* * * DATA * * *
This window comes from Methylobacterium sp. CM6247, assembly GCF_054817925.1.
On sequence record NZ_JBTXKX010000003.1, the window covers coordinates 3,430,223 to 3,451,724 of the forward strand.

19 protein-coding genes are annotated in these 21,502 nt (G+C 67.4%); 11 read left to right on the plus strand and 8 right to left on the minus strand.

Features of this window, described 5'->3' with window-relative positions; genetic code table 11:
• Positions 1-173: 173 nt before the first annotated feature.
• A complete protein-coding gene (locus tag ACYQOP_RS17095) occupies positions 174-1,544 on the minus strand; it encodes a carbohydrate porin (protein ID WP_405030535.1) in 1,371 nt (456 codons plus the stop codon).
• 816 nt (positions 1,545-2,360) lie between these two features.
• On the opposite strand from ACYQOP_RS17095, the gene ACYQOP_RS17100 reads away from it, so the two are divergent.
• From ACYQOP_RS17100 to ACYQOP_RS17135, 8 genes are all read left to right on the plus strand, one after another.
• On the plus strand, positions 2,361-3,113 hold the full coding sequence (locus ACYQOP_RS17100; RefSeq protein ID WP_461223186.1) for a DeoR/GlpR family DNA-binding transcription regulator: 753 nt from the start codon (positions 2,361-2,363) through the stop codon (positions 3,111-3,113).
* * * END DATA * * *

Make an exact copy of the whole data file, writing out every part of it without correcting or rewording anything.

This window comes from Methylobacterium sp. CM6247, assembly GCF_054817925.1.
On sequence record NZ_JBTXKX010000003.1, the window covers coordinates 3,430,223 to 3,451,724 of the forward strand.

19 protein-coding genes are annotated in these 21,502 nt (G+C 67.4%); 11 read left to right on the plus strand and 8 right to left on the minus strand.

Features of this window, described 5'->3' with window-relative positions; genetic code table 11:
• Positions 1-173: 173 nt before the first annotated feature.
• A complete protein-coding gene (locus tag ACYQOP_RS17095) occupies positions 174-1,544 on the minus strand; it encodes a carbohydrate porin (protein ID WP_405030535.1) in 1,371 nt (456 codons plus the stop codon).
• 816 nt (positions 1,545-2,360) lie between these two features.
• On the opposite strand from ACYQOP_RS17095, the gene ACYQOP_RS17100 reads away from it, so the two are divergent.
• From ACYQOP_RS17100 to ACYQOP_RS17135, 8 genes are all read left to right on the plus strand, one after another.
• On the plus strand, positions 2,361-3,113 hold the full coding sequence (locus ACYQOP_RS17100; RefSeq protein ID WP_461223186.1) for a DeoR/GlpR family DNA-binding transcription regulator: 753 nt from the start codon (positions 2,361-2,363) through the stop codon (positions 3,111-3,113).